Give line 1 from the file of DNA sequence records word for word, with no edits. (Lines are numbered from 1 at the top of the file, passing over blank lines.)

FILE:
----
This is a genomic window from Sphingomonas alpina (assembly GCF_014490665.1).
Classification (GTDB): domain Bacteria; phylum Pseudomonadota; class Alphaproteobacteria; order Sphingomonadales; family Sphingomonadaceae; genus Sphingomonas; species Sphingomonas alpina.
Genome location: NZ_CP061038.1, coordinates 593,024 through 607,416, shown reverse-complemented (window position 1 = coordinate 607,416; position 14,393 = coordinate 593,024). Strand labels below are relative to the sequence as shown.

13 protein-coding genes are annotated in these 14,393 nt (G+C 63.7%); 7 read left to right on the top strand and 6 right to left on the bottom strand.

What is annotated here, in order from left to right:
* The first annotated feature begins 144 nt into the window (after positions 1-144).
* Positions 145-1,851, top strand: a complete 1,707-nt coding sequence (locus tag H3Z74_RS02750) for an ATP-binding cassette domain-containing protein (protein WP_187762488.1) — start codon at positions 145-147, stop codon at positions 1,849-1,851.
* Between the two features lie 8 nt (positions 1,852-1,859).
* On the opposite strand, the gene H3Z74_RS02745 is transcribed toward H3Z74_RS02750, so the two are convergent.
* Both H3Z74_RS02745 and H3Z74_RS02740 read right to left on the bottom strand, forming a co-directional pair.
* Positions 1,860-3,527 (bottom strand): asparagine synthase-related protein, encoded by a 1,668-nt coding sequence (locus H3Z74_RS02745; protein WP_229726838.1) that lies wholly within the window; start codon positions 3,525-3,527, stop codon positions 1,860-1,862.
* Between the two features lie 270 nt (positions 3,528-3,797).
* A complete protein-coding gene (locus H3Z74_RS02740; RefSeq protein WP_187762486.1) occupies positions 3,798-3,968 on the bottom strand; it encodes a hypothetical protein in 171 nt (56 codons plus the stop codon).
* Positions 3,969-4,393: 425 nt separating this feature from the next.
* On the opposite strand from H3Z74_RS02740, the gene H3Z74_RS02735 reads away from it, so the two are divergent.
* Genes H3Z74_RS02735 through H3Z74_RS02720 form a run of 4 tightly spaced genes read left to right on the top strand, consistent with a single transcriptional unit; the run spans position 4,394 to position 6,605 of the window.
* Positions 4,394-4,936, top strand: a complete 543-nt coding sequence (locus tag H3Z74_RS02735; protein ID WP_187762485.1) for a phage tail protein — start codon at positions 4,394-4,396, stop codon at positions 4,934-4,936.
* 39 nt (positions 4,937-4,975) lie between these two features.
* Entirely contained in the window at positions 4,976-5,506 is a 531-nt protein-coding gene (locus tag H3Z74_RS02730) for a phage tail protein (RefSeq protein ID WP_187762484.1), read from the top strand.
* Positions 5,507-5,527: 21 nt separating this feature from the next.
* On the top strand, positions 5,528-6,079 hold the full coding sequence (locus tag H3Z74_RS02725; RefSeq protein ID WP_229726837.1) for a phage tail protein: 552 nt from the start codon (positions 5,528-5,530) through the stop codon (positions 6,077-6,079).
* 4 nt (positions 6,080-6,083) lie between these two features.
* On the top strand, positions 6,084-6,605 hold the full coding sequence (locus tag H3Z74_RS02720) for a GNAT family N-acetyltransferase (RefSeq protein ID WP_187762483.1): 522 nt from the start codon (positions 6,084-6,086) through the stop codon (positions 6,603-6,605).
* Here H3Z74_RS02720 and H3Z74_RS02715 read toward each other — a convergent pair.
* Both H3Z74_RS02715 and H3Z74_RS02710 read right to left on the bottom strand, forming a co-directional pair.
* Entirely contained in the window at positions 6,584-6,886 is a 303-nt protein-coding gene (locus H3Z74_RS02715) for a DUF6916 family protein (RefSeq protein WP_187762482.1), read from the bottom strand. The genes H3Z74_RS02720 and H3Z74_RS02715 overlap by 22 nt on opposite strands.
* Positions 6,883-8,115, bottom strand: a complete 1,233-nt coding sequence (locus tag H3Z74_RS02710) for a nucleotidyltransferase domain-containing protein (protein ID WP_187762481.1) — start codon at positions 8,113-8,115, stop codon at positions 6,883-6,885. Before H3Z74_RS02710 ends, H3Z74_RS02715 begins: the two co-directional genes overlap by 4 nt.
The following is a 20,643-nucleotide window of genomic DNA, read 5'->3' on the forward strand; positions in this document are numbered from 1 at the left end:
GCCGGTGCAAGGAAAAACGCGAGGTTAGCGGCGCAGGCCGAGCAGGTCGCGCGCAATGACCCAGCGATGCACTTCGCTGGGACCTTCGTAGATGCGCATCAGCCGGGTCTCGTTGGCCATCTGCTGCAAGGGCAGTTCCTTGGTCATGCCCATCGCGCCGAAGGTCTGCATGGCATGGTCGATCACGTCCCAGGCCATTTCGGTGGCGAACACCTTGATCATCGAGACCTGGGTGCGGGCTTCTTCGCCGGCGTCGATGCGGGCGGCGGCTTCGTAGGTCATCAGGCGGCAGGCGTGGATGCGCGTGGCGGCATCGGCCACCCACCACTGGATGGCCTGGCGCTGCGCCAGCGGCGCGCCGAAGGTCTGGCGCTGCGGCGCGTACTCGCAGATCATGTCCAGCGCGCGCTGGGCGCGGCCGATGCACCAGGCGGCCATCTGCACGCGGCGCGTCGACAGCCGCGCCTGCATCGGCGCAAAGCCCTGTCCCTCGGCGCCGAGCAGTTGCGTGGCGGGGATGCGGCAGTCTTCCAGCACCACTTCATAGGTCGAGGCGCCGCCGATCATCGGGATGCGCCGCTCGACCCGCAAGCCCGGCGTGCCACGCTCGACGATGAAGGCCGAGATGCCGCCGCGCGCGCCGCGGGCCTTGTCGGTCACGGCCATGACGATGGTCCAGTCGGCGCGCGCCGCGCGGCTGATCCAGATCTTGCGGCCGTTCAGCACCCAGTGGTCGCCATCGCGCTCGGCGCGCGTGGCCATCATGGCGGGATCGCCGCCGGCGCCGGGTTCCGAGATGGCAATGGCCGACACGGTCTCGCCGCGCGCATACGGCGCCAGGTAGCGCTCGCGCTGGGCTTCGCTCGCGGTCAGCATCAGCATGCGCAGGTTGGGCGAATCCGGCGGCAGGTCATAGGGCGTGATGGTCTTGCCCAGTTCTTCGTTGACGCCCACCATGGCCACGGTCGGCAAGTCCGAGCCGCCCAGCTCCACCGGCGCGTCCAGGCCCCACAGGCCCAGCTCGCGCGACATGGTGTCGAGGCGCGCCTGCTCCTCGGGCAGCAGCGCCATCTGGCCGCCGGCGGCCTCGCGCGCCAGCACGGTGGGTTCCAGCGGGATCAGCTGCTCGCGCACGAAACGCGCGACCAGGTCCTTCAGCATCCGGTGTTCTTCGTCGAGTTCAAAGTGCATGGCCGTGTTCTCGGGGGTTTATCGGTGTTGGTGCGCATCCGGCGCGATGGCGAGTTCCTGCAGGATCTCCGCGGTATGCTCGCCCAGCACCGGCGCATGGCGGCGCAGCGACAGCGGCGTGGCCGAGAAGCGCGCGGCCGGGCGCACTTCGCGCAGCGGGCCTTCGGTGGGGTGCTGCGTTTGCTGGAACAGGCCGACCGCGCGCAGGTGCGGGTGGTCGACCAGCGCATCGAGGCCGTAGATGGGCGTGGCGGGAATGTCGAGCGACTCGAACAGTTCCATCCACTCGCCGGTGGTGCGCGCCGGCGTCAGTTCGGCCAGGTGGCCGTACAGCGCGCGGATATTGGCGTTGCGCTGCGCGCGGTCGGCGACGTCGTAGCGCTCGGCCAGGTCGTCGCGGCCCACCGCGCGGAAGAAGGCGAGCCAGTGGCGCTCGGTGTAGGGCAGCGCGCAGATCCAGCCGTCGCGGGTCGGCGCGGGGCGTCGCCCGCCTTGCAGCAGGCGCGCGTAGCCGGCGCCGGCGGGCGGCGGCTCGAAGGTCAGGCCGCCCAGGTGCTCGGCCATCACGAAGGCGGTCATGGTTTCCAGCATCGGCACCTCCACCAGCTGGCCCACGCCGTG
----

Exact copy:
This is a genomic window from Sphingomonas alpina (assembly GCF_014490665.1).